How big is a two-by-four? No, not that big:
Decades ago, common carpentry practice (later set in stone by written regulations) specified that certain applications needed a 2 inch by 4 inch board. The reason this board was chosen was not due to its size per se (in most cases, for cost and space issues, I am sure folks would love to have gotten away with something smaller). This size board was chosen for a specific application by its load-carrying ability. For example, two inch by four inch boards spaced every 16 inches apart created acceptably strong framing for a wall.
And this was fine so long as lumber was lumber was lumber. But then it became better:
Anyway, after many years of making lumber, the timber and lumber industry found ways to make the 2 inch by 4 inch board much stronger. Well, not always stronger, but more uniform in strength such that the weakest board in a batch was much closer to the average than before. But for standards, this has about the same effect — 2 inch by 4 inch boards could be considered to be much stronger since the expected value had to be set at the minimum that might be encountered.
So, in an unexpectedly tree-saving move, Big Timber and Big Lumber brought forth a 1.5 x 3.5 board that had the strength of a two-by-four. (The two-by-six and four-by-four were comparably shrunk.) You’d still put the 2x4s 16 inches apart, though.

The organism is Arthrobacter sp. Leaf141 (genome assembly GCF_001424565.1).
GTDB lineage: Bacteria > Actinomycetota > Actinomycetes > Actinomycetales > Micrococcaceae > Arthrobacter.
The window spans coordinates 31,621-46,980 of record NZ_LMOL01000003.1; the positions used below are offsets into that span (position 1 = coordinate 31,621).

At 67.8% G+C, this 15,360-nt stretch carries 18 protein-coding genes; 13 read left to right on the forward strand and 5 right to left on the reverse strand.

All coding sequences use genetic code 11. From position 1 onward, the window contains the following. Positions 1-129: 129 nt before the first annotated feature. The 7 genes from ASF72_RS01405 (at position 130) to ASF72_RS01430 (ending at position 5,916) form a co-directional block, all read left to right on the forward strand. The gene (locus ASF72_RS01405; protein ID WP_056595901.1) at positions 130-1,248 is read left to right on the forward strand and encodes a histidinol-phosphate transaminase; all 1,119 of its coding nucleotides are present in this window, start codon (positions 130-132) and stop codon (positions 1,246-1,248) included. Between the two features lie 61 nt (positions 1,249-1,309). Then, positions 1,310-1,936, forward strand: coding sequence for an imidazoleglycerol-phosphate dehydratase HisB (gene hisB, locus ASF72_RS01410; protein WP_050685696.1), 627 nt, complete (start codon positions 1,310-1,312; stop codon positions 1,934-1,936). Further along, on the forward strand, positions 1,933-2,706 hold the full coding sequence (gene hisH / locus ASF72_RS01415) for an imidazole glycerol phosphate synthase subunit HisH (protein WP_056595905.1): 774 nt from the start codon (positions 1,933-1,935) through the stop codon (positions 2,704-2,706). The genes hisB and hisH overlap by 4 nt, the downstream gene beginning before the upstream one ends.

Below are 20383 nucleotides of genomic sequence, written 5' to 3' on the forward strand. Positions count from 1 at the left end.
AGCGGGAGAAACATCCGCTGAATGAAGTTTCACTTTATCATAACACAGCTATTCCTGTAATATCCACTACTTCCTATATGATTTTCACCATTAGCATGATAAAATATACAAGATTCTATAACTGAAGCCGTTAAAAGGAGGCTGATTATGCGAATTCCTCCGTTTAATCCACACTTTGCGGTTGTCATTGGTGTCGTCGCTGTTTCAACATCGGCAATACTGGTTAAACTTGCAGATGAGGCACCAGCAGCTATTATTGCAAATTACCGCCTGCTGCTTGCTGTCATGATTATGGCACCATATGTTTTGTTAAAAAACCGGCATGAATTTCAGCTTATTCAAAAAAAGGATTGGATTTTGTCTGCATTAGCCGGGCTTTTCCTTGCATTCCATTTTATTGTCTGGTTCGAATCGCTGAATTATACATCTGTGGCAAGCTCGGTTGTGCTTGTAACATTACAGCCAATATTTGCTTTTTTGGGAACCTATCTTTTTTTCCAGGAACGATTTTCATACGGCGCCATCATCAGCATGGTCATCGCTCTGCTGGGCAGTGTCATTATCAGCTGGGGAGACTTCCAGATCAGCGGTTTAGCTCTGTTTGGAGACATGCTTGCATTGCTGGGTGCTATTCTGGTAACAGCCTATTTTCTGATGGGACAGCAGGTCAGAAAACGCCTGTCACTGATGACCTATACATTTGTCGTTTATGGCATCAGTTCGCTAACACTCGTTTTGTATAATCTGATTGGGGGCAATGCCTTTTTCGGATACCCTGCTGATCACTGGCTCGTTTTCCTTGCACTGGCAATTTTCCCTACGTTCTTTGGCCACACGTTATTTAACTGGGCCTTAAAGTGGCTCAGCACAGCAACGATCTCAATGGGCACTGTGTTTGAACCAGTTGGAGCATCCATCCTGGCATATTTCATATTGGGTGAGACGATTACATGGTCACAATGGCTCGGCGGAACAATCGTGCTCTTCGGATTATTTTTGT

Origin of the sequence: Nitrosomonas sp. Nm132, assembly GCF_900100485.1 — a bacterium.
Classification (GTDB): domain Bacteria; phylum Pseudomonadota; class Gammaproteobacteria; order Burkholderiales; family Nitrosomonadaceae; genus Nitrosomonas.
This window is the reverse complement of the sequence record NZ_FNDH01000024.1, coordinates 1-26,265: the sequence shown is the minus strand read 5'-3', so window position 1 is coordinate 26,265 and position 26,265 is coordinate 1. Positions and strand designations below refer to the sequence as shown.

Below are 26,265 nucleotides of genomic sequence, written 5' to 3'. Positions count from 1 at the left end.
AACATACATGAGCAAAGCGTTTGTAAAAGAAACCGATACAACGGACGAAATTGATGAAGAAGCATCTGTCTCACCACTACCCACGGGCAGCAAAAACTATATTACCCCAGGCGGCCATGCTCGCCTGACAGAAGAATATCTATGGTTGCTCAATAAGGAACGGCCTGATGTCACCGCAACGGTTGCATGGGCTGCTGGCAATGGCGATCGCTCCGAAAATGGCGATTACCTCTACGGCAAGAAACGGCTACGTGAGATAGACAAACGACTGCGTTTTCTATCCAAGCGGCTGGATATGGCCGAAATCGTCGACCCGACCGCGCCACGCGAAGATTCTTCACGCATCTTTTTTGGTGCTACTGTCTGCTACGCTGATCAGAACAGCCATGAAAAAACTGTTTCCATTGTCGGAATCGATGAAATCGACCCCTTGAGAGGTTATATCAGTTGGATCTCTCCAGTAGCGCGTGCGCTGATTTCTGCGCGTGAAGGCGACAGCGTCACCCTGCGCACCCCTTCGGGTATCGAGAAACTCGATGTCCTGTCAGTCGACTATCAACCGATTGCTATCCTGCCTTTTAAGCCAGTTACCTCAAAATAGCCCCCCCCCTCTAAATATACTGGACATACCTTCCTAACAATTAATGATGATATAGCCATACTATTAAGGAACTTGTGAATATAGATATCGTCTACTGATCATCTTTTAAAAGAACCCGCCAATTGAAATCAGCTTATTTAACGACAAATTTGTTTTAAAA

Now I knew this more than half a lifetime ago, and as close as I get to lumber products is occasionally brushing against the plywood used to enclose the insulation in the garage walls. Then again, lawyers aren’t looking for people who know things like this:
Two home-improvement stores are accused of deceiving the buyers of four-by-four boards, the big brother to the ubiquitous two-by-four.
The alleged deception: Menards and Home Depot market and sell the hefty lumber as four-by-fours without specifying that the boards actually measure 3½ inches by 3½ inches.
The lawsuits against the retailers would-be class actions, filed within five days of each other in federal court for the Northern District of Illinois. Attorneys from the same Chicago law firm represent the plaintiffs in both cases. Each suit seeks more than $5 million.
Expected outcome: the stores will post disclaimers, the plaintiffs will get coupons for a free box of wood screws, and the lawyers will rake in the bucks. Such is the way of the class-action suit.